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198.  Another report suggested that a higher share, 75 percent, of households owning IRAs held their IRAs through Investment Professionals. The same report indicated that about half of traditional IRA-owning households with rollovers primarily relied on professional financial advisers for their rollover decisions. Note that this is household level data based on an IRA owners' survey, which was not particularly focused on rollovers. (See Sarah Holden & Daniel Schrass, The Role of IRAs in US Households' Saving for Retirement, 2019, ICI Research Perspective, vol. 25, no. 10 (Dec. 2019).)

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199.  U.S. Retirement-End Investor 2020, supra note 178.

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200.  Id.

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201.  Id.

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202.  Regulation Best Interest Release, 84 FR 33360.

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203.  According to a comment letter about the proposed Regulation Best Interest, BDs have a strong financial incentive to retain records necessary to document that they have acted in the best interest of clients, even if it is not required. Another comment letter about the proposed Regulation Best Interest suggests that BDs generally maintain documentation for suitability purposes.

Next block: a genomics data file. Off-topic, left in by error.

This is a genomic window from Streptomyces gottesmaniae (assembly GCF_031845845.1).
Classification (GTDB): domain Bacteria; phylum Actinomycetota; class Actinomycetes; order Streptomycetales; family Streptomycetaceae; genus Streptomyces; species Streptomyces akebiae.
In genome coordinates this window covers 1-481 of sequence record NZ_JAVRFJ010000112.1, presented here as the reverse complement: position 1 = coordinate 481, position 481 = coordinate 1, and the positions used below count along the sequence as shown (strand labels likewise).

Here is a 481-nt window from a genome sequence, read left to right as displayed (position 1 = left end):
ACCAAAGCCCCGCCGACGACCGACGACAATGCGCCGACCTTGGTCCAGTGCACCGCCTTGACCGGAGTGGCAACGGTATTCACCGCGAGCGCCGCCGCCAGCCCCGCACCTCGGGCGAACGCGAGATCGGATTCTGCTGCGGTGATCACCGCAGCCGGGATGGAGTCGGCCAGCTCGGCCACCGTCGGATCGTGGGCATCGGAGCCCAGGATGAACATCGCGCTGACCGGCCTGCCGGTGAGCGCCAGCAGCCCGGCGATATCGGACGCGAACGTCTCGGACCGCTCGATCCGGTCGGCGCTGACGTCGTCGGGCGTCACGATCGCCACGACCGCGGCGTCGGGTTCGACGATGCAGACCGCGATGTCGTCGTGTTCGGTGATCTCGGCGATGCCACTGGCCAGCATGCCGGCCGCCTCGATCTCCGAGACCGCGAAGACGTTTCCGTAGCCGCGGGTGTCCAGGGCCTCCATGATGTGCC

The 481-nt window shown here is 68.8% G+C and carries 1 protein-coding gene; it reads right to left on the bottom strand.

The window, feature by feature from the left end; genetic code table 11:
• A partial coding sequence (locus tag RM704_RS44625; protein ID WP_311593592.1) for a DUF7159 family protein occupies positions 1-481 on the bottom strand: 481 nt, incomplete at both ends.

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204.  Regulation Best Interest: How Wealth Management Firms are Implementing the Rule Package, Deloitte (Mar. 6, 2020). (This report is based on a survey given to 48 SIFMA member firms providing financial advice and related services to retail customers. The survey ended on December 2, 2019. Ninety percent of survey participant firms were dual registrants.)

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205.  Therefore, the Department estimates that 52 percent of rollovers are done by financial professionals whose institutions already require such documentations.

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206.  In 2019, a survey was conducted on financial services professionals who hold more than 50 percent of their practice's assets under management in employer-sponsored retirement plans. These financial services professionals include both BDs and IAs. Forty-five percent of those surveyed indicated that they make a proactive effort to pursue IRA rollovers from their DC plan clients, and approximately 32.6 percent reported that they function in a non-fiduciary capacity. Therefore, the Department assumes that approximately 67.4 percent of financial service professionals serve their Plan clients as fiduciaries. (See U.S. Defined Contribution 2019: Opportunities for Differentiation in a Competitive Landscape, The Cerulli Report (2019).) The Department assumes that 67.4 percent of 1.8 million rollovers involving financial service professionals will likely be affected by this exemption.